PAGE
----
Environmental Factor, May 2009, National Institute of Environmental Health Sciences
Extramural Papers of the Month
By Jerry Phelps
- Pesticide Exposure Raises Risk of Parkinson's Disease
- Solution Found to Increase Nanotube Luminescence
- Nasal Injury in Rats Exposed to Diacetyl May Be Predictive of Lung Injury in Humans
- Increased Immunoglobulin in Children with Autism
Pesticide Exposure Raises Risk of Parkinson's Disease
NIEHS-funded epidemiologists at the University of California Los Angeles found that exposure to the combination of the fungicide maneb and the herbicide paraquat increased the risk of later development of Parkinson's disease. For people diagnosed with the degenerative disease prior to age 60, the risk was increased four- to six-fold.
The study reports that living within 500 meters of agricultural operations where the pesticides were sprayed increased residents' risk by 75 percent. The exposures occurred between 1975 and 1999, and the timing of the exposure proved to be a critical factor in the study. For people who were diagnosed at early ages, the exposure occurred when they were children, teens or young adults. The study participants included 368 long-term Central Valley residents with Parkinson's.
The research team developed a geographic information system approach for estimating exposure, based on California pesticide-use records. All addresses for the study participants were used to give an accurate estimate of their total exposure from 1974 through 1999, coinciding with the dates of the pesticide-use records.
According to the study's senior author, Beate Ritz, the new study confirms previous observations in animal studies that exposure to multiple chemicals may increase the effects of each chemical and that the timing of the exposure is an important risk factor.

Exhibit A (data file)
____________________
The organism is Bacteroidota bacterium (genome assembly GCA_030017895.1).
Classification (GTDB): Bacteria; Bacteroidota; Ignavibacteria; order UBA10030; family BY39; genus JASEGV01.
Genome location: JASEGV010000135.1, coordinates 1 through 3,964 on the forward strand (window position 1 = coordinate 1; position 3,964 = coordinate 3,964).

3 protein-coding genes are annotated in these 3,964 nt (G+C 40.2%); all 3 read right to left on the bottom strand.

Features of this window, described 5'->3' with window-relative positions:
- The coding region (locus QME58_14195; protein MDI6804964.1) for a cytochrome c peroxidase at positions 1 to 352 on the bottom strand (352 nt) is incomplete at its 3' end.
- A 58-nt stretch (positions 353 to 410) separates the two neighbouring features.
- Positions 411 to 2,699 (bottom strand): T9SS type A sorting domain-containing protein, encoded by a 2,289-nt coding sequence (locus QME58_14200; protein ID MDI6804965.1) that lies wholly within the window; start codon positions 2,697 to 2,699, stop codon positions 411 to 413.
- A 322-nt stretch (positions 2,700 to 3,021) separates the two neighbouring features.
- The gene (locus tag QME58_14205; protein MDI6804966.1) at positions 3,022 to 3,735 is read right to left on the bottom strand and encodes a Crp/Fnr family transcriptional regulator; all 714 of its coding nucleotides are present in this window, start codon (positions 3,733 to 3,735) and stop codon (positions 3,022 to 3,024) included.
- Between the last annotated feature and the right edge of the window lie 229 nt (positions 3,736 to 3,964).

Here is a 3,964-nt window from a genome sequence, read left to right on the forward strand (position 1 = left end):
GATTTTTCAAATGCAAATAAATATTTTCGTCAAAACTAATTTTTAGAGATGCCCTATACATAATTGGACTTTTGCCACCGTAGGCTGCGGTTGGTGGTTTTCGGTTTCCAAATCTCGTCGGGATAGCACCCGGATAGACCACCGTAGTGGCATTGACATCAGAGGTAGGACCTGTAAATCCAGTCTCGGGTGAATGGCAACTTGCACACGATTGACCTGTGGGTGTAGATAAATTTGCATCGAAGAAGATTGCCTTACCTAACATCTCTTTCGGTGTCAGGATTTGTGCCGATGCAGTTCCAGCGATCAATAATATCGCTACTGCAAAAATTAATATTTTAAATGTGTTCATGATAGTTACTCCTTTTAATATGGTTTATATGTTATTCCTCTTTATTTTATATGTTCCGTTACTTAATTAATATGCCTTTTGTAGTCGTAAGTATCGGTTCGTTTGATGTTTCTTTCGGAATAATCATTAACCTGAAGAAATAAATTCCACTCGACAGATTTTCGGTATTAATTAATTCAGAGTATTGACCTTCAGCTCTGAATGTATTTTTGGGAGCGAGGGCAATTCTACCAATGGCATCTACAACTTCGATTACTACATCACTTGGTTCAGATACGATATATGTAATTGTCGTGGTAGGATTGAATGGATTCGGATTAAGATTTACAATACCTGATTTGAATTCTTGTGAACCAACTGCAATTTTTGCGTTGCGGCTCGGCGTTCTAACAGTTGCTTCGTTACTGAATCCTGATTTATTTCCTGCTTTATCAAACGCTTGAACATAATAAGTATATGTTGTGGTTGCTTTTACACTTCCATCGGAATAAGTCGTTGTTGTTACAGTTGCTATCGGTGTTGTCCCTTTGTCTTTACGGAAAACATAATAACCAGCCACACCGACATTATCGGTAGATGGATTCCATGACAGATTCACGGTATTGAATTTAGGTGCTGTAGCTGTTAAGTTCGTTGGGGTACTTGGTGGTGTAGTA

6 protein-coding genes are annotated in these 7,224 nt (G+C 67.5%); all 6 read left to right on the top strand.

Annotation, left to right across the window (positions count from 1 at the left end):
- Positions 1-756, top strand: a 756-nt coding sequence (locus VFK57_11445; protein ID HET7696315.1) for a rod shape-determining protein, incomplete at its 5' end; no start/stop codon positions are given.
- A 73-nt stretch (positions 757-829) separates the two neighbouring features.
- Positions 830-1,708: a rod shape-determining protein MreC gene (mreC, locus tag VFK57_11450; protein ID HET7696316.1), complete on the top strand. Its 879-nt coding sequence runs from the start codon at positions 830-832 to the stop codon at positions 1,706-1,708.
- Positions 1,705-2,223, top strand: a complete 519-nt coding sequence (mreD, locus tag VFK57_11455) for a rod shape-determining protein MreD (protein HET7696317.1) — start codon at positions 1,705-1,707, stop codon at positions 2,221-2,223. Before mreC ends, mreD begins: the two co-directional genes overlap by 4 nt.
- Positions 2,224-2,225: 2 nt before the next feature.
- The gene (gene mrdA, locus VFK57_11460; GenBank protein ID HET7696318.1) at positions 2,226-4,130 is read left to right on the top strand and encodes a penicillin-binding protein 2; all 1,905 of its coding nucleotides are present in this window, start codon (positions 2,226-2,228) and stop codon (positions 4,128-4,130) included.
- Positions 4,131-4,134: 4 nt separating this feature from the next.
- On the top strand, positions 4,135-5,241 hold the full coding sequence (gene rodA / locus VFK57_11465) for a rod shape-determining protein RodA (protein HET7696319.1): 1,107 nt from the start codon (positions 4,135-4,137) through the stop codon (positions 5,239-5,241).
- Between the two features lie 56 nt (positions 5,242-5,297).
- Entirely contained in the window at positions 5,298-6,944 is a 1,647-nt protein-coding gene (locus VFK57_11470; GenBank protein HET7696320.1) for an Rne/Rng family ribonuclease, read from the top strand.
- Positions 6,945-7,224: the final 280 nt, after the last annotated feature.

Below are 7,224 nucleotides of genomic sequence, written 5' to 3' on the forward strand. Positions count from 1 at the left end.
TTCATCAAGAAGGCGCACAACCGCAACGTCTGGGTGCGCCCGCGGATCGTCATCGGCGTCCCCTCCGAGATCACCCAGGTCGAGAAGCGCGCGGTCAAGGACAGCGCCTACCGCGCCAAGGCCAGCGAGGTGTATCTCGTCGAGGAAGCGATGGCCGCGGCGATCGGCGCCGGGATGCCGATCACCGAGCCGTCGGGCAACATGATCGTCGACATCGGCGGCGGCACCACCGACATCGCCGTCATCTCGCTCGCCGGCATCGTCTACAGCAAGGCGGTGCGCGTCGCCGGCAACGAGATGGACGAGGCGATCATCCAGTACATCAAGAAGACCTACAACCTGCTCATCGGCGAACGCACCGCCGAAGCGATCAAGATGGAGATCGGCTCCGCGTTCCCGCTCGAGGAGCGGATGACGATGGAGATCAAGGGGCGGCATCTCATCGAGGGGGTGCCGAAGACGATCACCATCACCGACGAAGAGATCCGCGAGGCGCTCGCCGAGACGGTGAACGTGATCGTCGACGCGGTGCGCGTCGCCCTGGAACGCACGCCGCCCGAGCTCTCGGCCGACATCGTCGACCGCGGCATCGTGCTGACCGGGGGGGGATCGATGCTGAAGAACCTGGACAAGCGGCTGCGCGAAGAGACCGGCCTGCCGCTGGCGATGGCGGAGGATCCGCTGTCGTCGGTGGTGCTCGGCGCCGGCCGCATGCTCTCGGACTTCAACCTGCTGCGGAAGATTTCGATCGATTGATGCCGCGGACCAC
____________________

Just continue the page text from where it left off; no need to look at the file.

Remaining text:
Citation: Costello S, Cockburn M, Bronstein J, Zhang X, Ritz B (http://www.ncbi.nlm.nih.gov/pubmed/19270050?ordinalpos=2&itool=EntrezSystem2.PEntrez.Pubmed.Pubmed_ResultsPanel.Pubmed_DefaultReportPanel.Pubmed_RVDocSum) . 2009. Parkinson's disease and residential exposure to maneb and paraquat from agricultural applications in the central valley of California. Am J Epidemiol 169(8):919-926. Epub 2009 Mar 6.
Solution Found to Increase Nanotube Luminescence
Chemists at the University of Connecticut have found a way to increase the luminescence efficiency of single-walled carbon nanotubes, which could lead to better use of nanotechnology in medical imaging and other applications. Increasing the luminescence efficiency of carbon nanotubes could lead to their use in detecting tumors, arterial blockages and other internal problems that are now diagnosed with potentially harmful x-rays, radioactive dyes or more invasive methods. Physicians could scan patients with a device that would capture a very sharp image from the light given off by the carbon nanotubes.
Previous work in this and other laboratories had been able to raise the light emitted from nanotubes by only 0.5 percent. The new discovery is best described as a chemical sleeve wrapped tightly around the nanotube ,which reduces exterior defects. The chemical used is a derivative of vitamin B-12, also known as flavin. The flavin molecules "self-assemble" into a tube that adsorbs to the carbon nanotube.
The researchers claim that the act of self-assembly not only forms a new tubular structure, but that it actively cleans the surface of the underlying nanotube. The cleaned nanotubes achieve luminescence efficiency as high as 20 percent.
The researchers anticipate that a number of important applications may be possible as the result of their discoveries, including medical devices and biosensor applications.